So that just leaves, well, the control thing. The assertion many of us have that without oneself controlling the universe it would spin chaotically out of kilter, and then all hell would certainly shake loose. Oh yeah…that. You’d think I’d have learned by now that, barring the sudden manifestation of some fate-changing super power, I really don’t control much and things just happen. And in light of yet another recent reminder, to not leap at the chance for random fun is just stupid.

As it happens, I was presented with two leap-worthy experiences lately, so instead of over thinking them, I decided to leap. Of course you know what happened. A distinct lack of awkward exchanges, Florida retirement condo pitches, or chloroform, duct tape and hefty bags (hey, I’ve seen those Lifetime movies… it could happen.)  Nope, none of that, nor regrets that I didn’t get to that list. Just fun. Fun, new friends, and if I’m lucky, more opportunities to see where the day takes me.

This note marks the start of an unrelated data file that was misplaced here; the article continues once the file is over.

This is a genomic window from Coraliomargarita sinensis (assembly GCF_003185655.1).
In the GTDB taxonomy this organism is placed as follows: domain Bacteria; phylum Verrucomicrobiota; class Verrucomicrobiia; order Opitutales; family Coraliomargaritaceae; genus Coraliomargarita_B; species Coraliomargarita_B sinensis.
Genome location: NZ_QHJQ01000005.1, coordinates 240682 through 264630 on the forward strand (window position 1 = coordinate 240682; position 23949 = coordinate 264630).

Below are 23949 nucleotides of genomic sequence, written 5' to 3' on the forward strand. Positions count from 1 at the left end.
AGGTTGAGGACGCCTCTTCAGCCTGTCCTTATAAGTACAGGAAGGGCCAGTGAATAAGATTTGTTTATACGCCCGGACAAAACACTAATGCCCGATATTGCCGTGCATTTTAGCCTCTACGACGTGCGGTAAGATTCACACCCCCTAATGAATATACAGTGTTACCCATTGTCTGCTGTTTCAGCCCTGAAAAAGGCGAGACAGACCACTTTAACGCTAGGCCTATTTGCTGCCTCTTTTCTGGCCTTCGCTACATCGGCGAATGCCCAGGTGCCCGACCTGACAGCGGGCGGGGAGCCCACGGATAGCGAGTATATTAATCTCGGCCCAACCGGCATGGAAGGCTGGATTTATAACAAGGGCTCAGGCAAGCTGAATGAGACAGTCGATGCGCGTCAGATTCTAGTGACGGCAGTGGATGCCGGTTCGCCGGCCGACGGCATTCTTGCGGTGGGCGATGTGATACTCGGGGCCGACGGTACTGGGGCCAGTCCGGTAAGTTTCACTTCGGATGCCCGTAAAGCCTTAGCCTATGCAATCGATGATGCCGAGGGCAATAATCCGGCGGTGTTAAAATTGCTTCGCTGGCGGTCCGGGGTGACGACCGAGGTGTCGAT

2014-08-04 13.52.24

Originally, this recipe was going to include huckleberries, but that day went in a different, and far more interesting direction. So instead, it features the damson plums that I collected on my morning hike, and could easily be adapted to other stone fruit or berries.

Inspired by a day of random acts of fun – Plum Cake with Lime.

Serves 8-10

For the cake:

  • 3/4 cup almond meal (or finely ground almonds)
  • 1/4 cup flour
  • 1 1/4 cup corn meal (medium to fine ground, not stone ground)
  • 1 tsp baking powder
  • 1/4 tsp baking soda
  • 1/2 tsp salt
  • 1 stick (4 oz.) butter, melted
  • 2 eggs
  • 3/4 cup plus 2 TBSP sugar
  • Zest and Juice of a large lime (a little less than 1/4 cup juice)

For the fruit:

  • A heaping cup of chopped damson plums, other stone fruit, or berries
  • 2-3 TBSP sugar (depending upon the sweetness of the fruit)
  • 1/2 tsp cinnamon